Accordingly, a factious person is here a person who without justification creates division. In the light of the context it is probable that the rendering a heretic is not far off. At any rate, the word is moving in that direction. The factious person of whom the apostle is thinking has accepted the sinister philosophy of the Cretan errorists who specialized in foolish inquiries and law-skirmishes (Titus 3:9). As has become clear, their error touched on both doctrine and life, as is usually the case. It is true, that the term as here used need not be restricted to a particular type of fanatic. Every factious person stands condemned here by Titus 3:10-11.

The apostle demands that when the time is ripe such a person shall be rejected. The expression, “have nothing to do with him” must be taken in the sense of refuse, reject (1 Timothy 5:11; 2 Timothy 2:23). There seems to be a reference here to Matthew 18:15-17. Official exclusion from church membership is probably indicated here. This is not surprising, for Titus will know that such an individual who not only creates division but also after repeated warnings persists in this practice, “is distorted” and is sinning. The word rendered “warped” is very descriptive. Such a person is not living and see in straight. He is mentally and morally turned or twisted. He is even worse than the man who is sometimes called a “screwball”. He is actually living in sin. What makes his sin very bad is the fact he knows that he is sinning. If his conscience has not already spoken plainly, he has at least been warned and that not once but twice. Hence, he sins “being self-condemned.”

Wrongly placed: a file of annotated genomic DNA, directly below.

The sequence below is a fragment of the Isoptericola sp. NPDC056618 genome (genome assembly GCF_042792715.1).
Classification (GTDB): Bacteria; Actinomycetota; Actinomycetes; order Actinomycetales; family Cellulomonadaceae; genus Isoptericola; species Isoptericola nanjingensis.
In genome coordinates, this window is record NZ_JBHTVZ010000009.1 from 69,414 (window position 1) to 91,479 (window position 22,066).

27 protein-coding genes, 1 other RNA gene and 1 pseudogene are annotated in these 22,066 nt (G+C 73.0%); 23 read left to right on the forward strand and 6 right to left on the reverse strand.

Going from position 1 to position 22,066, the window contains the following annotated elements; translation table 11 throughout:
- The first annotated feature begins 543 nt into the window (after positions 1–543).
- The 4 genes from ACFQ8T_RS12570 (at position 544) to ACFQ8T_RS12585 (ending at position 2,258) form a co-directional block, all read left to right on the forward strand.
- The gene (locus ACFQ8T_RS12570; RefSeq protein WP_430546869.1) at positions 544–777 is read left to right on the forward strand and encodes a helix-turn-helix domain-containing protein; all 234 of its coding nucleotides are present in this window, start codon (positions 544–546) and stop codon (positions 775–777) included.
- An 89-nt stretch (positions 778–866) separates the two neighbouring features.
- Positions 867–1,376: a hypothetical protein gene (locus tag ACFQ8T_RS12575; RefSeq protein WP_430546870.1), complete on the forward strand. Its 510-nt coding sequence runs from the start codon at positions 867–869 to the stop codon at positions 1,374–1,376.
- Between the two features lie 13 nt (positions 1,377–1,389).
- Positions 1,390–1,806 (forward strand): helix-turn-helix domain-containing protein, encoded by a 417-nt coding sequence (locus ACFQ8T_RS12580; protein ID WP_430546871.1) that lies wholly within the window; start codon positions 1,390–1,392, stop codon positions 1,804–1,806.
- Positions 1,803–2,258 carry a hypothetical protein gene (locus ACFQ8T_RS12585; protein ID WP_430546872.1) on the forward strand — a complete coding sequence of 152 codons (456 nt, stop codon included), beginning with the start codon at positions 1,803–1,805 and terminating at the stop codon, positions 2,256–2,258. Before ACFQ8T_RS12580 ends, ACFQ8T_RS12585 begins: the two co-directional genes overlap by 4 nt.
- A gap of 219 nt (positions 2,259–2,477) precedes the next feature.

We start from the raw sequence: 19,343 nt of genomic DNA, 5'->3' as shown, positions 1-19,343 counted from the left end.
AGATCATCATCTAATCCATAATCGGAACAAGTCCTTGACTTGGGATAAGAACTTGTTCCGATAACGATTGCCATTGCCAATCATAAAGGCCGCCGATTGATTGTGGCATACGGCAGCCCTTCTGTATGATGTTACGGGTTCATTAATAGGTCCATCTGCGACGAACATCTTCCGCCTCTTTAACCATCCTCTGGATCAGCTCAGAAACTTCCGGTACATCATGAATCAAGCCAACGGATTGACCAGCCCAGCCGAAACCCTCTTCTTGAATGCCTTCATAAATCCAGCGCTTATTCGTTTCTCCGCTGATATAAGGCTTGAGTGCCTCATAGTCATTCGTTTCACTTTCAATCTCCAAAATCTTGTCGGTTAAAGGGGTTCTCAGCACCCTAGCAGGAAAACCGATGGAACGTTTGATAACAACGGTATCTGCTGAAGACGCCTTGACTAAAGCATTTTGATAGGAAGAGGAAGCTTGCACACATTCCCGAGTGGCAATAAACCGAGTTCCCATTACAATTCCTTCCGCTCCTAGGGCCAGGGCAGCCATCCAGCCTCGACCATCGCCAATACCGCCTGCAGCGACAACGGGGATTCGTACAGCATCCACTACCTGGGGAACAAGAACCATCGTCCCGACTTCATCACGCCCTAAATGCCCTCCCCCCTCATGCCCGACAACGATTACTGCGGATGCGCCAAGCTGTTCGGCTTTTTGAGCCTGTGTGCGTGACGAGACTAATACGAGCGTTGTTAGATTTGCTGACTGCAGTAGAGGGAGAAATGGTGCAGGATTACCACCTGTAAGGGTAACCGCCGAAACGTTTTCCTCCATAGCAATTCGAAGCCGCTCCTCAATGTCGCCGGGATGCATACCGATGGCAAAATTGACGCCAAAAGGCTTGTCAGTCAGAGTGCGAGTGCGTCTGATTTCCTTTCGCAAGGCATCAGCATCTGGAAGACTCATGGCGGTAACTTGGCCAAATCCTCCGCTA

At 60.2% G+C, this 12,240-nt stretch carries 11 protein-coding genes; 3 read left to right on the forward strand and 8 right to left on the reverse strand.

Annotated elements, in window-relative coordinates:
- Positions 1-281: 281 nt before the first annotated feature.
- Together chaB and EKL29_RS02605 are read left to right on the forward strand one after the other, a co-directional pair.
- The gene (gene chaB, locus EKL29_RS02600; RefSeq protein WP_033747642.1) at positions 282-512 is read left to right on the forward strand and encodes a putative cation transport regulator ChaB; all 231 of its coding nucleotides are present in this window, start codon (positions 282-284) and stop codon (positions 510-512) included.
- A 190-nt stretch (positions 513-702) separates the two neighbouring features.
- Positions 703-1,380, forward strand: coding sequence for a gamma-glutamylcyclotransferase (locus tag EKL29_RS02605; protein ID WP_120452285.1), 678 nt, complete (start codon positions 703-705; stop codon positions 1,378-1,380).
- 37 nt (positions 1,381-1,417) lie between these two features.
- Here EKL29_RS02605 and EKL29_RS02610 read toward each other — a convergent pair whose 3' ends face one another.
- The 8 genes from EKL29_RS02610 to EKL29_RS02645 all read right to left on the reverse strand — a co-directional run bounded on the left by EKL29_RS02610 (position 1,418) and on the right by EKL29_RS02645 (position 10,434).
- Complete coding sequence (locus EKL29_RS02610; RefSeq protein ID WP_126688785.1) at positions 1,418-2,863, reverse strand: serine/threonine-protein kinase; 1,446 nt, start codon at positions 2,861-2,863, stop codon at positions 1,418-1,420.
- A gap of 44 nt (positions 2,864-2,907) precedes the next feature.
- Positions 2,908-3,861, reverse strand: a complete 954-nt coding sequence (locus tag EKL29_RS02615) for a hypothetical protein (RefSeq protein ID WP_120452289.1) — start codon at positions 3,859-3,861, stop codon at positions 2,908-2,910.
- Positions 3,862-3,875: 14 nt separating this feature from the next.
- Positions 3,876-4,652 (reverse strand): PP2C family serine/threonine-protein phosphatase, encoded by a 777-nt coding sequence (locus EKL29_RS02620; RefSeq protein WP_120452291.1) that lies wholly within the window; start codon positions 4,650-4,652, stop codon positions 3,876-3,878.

In this connection the qualification is very important, namely, “After warning him once and then twice.” Both this noun and the cognate verb (to warn, to admonish; literally to put in mind) are used elsewhere only by Paul. The qualification indicates that, according to Pauline teaching, discipline must ever spring from love, from a desire to heal, never from a desire to get rid of an individual. Much patience must be shown. Even when the error is very grievous and dangerous, as in the present instance, every effort must be put forth to win the erring one. If the member having been lovingly warned refuses to repent and continues his evil work in the midst of the congregation, the church through its officers and by means of the entire membership must redouble its efforts. There must be a second warning. But if even this remedy fails, he must be expelled. Even this extreme measure has as one of its purposes the reclamation of the sinner. This, however, can never be the only purpose. The welfare of the entire church unto the glory of God must never be lost sight of. This, after all, is the main objective of discipline (2 Thess. 3:14-15).